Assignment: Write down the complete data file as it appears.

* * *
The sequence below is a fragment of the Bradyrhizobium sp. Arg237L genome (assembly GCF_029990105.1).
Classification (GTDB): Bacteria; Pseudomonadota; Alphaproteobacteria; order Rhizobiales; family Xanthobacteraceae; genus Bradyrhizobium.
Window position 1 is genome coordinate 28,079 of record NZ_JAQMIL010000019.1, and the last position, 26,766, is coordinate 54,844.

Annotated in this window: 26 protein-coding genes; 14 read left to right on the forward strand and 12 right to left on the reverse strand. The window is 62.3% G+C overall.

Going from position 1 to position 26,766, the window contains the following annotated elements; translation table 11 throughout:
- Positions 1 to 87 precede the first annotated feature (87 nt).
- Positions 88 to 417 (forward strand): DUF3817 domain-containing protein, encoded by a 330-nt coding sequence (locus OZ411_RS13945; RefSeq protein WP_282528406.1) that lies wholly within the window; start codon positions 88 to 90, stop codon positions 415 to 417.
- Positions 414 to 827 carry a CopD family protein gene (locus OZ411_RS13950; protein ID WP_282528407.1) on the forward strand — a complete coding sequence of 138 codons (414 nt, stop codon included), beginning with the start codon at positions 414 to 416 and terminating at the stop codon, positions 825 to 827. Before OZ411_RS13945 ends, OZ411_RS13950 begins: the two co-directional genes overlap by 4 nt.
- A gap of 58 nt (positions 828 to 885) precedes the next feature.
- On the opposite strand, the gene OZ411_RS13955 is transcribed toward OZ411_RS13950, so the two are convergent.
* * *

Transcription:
The sequence below is a fragment of the Bradyrhizobium sp. Arg237L genome (assembly GCF_029990105.1).
Classification (GTDB): Bacteria; Pseudomonadota; Alphaproteobacteria; order Rhizobiales; family Xanthobacteraceae; genus Bradyrhizobium.
Window position 1 is genome coordinate 28,079 of record NZ_JAQMIL010000019.1, and the last position, 26,766, is coordinate 54,844.

Annotated in this window: 26 protein-coding genes; 14 read left to right on the forward strand and 12 right to left on the reverse strand. The window is 62.3% G+C overall.

Going from position 1 to position 26,766, the window contains the following annotated elements; translation table 11 throughout:
- Positions 1 to 87 precede the first annotated feature (87 nt).
- Positions 88 to 417 (forward strand): DUF3817 domain-containing protein, encoded by a 330-nt coding sequence (locus OZ411_RS13945; RefSeq protein WP_282528406.1) that lies wholly within the window; start codon positions 88 to 90, stop codon positions 415 to 417.
- Positions 414 to 827 carry a CopD family protein gene (locus OZ411_RS13950; protein ID WP_282528407.1) on the forward strand — a complete coding sequence of 138 codons (414 nt, stop codon included), beginning with the start codon at positions 414 to 416 and terminating at the stop codon, positions 825 to 827. Before OZ411_RS13945 ends, OZ411_RS13950 begins: the two co-directional genes overlap by 4 nt.
- A gap of 58 nt (positions 828 to 885) precedes the next feature.
- On the opposite strand, the gene OZ411_RS13955 is transcribed toward OZ411_RS13950, so the two are convergent.